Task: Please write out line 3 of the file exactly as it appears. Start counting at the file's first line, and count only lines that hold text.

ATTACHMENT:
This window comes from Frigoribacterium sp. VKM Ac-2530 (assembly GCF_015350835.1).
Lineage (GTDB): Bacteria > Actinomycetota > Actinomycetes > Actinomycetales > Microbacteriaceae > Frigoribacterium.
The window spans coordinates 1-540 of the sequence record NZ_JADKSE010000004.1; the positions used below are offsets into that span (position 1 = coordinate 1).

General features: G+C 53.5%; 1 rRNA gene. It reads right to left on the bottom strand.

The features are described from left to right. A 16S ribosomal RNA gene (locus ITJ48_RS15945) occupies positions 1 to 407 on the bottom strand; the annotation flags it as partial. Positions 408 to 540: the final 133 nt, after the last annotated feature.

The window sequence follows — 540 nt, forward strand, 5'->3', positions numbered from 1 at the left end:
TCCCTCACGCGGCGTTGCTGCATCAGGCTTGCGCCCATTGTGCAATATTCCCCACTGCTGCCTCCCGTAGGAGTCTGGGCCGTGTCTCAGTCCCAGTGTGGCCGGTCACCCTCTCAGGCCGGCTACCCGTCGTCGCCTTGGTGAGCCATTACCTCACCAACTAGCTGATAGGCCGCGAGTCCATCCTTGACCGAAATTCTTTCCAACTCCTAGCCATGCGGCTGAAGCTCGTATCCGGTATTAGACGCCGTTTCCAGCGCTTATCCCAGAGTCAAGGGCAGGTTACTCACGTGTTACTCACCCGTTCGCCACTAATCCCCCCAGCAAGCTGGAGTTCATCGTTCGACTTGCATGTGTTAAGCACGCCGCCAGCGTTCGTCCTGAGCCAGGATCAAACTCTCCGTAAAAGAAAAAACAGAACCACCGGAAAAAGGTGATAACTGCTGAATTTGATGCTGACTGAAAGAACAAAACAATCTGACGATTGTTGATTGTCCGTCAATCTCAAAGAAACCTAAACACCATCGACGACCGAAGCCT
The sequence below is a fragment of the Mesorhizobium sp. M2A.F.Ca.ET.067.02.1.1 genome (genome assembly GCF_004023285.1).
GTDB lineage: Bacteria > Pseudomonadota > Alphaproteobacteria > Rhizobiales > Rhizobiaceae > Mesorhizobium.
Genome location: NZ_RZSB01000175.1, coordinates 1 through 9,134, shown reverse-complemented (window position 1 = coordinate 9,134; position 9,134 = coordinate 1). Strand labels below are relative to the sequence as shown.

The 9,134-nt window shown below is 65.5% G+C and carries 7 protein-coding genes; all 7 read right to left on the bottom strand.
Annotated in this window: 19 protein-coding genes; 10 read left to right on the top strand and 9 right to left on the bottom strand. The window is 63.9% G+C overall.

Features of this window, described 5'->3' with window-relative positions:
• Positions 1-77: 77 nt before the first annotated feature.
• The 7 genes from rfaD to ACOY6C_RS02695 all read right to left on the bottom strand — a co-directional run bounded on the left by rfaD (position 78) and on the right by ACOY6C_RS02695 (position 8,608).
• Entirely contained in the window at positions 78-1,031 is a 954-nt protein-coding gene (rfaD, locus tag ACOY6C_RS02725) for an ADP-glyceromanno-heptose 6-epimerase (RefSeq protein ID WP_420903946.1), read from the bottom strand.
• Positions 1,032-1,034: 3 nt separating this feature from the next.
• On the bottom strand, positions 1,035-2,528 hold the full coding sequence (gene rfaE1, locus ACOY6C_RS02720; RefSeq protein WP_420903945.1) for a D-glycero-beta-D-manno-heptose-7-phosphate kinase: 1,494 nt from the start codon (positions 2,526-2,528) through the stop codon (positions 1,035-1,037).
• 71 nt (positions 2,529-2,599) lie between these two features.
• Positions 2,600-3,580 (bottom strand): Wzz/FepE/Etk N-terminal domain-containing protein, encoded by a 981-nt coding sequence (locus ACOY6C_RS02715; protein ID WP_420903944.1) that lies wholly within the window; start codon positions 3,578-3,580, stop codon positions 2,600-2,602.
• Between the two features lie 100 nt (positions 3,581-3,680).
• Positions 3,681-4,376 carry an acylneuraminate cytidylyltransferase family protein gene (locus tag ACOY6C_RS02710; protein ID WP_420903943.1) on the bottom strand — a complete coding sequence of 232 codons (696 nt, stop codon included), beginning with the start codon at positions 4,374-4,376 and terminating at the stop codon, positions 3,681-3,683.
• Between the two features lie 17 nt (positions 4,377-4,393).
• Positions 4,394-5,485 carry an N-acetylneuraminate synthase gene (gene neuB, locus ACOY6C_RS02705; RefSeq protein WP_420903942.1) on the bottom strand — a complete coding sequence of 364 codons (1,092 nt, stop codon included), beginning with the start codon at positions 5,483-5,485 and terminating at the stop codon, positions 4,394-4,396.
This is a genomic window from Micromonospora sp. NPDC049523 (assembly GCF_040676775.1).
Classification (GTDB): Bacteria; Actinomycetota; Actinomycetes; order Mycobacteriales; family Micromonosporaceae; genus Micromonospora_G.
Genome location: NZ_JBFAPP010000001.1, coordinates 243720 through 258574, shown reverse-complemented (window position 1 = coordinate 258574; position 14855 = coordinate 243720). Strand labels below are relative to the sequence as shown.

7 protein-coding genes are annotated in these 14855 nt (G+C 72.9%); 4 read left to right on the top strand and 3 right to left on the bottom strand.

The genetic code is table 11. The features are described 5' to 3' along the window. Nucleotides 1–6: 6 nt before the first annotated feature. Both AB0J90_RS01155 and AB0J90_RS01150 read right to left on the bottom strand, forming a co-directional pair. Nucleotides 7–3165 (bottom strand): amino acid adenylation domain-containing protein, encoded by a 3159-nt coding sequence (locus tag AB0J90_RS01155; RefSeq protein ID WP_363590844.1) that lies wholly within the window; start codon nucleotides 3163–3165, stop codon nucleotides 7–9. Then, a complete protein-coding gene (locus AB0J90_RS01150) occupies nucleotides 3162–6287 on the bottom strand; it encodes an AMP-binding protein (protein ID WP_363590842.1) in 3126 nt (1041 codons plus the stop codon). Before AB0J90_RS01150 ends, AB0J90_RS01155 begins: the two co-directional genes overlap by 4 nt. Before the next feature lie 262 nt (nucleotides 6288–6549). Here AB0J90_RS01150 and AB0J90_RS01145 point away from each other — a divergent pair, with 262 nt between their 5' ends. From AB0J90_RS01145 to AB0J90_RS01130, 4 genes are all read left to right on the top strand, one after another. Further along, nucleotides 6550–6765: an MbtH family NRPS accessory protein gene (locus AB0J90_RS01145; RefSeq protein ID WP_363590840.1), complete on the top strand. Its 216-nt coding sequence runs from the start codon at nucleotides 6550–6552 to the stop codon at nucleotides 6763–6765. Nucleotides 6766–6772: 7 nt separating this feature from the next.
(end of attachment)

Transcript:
The window spans coordinates 1-540 of the sequence record NZ_JADKSE010000004.1; the positions used below are offsets into that span (position 1 = coordinate 1).